One of the things you'll notice is that I have a number of ties on my list. Each of them is, I think, a fair grouping of films that either work in similar ways or that tackle similar ideas from different directions or that are in some other way related. A good example...
#20 / TIE / "Coraline" and "A Town Called Panic"
Stop-motion animation has always struck me as one of the most miraculous types of filmmaking. It's handmade in a digital world, in the best sense of it. Stop-motion guys are performers as much as hand-animators are. They all have to understand acting if they're any good at their craft, and when they're drawing a performance, doing all the key work, in some cases as a full 24 frames per second, they're performing. The same is true of the great stop motion guys, and Henry Selick proved this year that he is the current master of stop-motion animation, pulling off this gorgeous, creepy, sad little magic trick that glows and shimmers and, in the best use of 3D this year (yes, the best), Selick plays with depth perception and set decoration and the layout of rooms depending on which reality Coraline is in, and it's such a brain-bending game that the theatrical experience really isn't what you'll see at home. The 2D version, thank god, is a great film in its own right. Make no mistake, though, Selick is part of the game-changing if anyone is.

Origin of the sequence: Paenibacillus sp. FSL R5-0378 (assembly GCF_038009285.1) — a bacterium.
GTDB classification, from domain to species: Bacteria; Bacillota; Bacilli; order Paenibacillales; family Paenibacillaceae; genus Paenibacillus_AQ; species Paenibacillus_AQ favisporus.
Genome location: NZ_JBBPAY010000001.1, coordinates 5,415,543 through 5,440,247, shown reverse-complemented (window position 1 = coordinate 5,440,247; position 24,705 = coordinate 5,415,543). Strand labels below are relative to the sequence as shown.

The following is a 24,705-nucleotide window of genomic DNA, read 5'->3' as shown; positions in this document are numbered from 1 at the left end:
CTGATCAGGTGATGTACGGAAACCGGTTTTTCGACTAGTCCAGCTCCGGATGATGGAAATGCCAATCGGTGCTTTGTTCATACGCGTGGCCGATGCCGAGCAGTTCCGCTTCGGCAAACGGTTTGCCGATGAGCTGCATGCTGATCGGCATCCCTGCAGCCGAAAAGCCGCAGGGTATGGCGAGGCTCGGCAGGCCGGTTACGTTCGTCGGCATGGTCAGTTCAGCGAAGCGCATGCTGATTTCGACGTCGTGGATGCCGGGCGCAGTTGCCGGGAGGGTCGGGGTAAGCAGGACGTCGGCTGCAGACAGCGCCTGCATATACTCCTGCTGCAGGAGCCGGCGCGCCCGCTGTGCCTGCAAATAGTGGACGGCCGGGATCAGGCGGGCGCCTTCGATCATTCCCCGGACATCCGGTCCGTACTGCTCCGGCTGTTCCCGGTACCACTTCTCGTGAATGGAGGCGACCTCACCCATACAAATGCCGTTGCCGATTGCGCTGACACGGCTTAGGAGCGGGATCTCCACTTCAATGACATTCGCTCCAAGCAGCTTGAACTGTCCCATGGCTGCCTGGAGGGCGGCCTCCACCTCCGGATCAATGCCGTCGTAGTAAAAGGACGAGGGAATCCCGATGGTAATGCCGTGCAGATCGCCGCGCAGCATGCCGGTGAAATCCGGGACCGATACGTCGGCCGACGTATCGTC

On the opposite end of the aesthetic scale is the crazy Belgian stop-motion film based on a crazy Belgian stop-motion TV show about a Cowboy, an Indian, and a Horse who live together. They are toys, crudely animated, but the choice is so deliberate, and the style of comedy so dependent on the animation looking the way it does, that the low-budget becomes a style, not a burden. "A Town Called Panic" is wall-to-wall funny, strange and silly in a way that movies and TV for kids often try to accomplish, but which so few ever do. It's not talking down to kids and it's not occasional knowing winks to the adults, but it's genuinely strange and unique humor that anyone can laugh at. It's just slapstick chaos theory, bouncing out the craziest jazz riffs for the full 80 minutes or so. If "Coraline" is a vision of just how beautiful and technically sly stop-motion can be on the cutting edge, "A Town Called Panic" is proof that all a great animator ever needs is a camera and something to say.